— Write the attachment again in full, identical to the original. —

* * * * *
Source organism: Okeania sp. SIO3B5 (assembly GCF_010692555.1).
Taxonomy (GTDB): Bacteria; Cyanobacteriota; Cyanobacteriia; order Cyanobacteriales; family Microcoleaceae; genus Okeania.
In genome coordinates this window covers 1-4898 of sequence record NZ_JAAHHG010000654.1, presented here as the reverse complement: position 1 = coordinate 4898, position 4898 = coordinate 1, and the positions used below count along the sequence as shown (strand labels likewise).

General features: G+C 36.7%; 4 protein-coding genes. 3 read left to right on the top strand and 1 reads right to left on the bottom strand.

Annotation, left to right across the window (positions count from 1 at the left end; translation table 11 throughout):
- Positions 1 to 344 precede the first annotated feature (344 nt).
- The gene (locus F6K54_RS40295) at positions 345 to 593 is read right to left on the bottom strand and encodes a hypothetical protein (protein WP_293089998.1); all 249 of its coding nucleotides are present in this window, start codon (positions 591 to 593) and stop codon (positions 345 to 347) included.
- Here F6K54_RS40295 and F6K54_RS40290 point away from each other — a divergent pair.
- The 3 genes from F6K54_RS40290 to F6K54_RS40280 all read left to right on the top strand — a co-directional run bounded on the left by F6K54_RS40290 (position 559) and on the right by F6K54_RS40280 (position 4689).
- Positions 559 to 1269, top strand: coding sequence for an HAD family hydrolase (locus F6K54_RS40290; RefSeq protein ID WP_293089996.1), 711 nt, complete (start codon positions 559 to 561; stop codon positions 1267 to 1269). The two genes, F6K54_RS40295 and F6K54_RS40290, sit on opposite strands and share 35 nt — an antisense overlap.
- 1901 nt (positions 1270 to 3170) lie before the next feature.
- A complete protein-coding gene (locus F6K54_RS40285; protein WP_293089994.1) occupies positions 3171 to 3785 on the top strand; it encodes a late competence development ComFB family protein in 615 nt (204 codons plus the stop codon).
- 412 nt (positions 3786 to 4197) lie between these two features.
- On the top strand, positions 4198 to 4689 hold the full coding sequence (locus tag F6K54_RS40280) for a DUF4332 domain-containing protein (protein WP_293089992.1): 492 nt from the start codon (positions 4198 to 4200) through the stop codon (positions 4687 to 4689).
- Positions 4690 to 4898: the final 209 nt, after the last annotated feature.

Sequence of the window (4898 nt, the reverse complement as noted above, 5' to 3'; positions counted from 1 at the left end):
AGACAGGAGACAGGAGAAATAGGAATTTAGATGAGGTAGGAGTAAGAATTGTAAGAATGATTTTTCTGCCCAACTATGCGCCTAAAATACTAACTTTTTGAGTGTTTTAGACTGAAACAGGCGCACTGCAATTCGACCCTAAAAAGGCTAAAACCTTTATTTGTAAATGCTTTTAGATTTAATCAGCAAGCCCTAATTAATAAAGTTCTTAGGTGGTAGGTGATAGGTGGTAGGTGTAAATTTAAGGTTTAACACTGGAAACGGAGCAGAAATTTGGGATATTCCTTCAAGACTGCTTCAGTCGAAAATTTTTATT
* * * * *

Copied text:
Source organism: Okeania sp. SIO3B5 (assembly GCF_010692555.1).
Taxonomy (GTDB): Bacteria; Cyanobacteriota; Cyanobacteriia; order Cyanobacteriales; family Microcoleaceae; genus Okeania.
In genome coordinates this window covers 1-4898 of sequence record NZ_JAAHHG010000654.1, presented here as the reverse complement: position 1 = coordinate 4898, position 4898 = coordinate 1, and the positions used below count along the sequence as shown (strand labels likewise).

General features: G+C 36.7%; 4 protein-coding genes. 3 read left to right on the top strand and 1 reads right to left on the bottom strand.

Annotation, left to right across the window (positions count from 1 at the left end; translation table 11 throughout):
- Positions 1 to 344 precede the first annotated feature (344 nt).
- The gene (locus F6K54_RS40295) at positions 345 to 593 is read right to left on the bottom strand and encodes a hypothetical protein (protein WP_293089998.1); all 249 of its coding nucleotides are present in this window, start codon (positions 591 to 593) and stop codon (positions 345 to 347) included.
- Here F6K54_RS40295 and F6K54_RS40290 point away from each other — a divergent pair.
- The 3 genes from F6K54_RS40290 to F6K54_RS40280 all read left to right on the top strand — a co-directional run bounded on the left by F6K54_RS40290 (position 559) and on the right by F6K54_RS40280 (position 4689).
- Positions 559 to 1269, top strand: coding sequence for an HAD family hydrolase (locus F6K54_RS40290; RefSeq protein ID WP_293089996.1), 711 nt, complete (start codon positions 559 to 561; stop codon positions 1267 to 1269). The two genes, F6K54_RS40295 and F6K54_RS40290, sit on opposite strands and share 35 nt — an antisense overlap.
- 1901 nt (positions 1270 to 3170) lie before the next feature.
- A complete protein-coding gene (locus F6K54_RS40285; protein WP_293089994.1) occupies positions 3171 to 3785 on the top strand; it encodes a late competence development ComFB family protein in 615 nt (204 codons plus the stop codon).
- 412 nt (positions 3786 to 4197) lie between these two features.
- On the top strand, positions 4198 to 4689 hold the full coding sequence (locus tag F6K54_RS40280) for a DUF4332 domain-containing protein (protein WP_293089992.1): 492 nt from the start codon (positions 4198 to 4200) through the stop codon (positions 4687 to 4689).
- Positions 4690 to 4898: the final 209 nt, after the last annotated feature.

Sequence of the window (4898 nt, the reverse complement as noted above, 5' to 3'; positions counted from 1 at the left end):
AGACAGGAGACAGGAGAAATAGGAATTTAGATGAGGTAGGAGTAAGAATTGTAAGAATGATTTTTCTGCCCAACTATGCGCCTAAAATACTAACTTTTTGAGTGTTTTAGACTGAAACAGGCGCACTGCAATTCGACCCTAAAAAGGCTAAAACCTTTATTTGTAAATGCTTTTAGATTTAATCAGCAAGCCCTAATTAATAAAGTTCTTAGGTGGTAGGTGATAGGTGGTAGGTGTAAATTTAAGGTTTAACACTGGAAACGGAGCAGAAATTTGGGATATTCCTTCAAGACTGCTTCAGTCGAAAATTTTTATT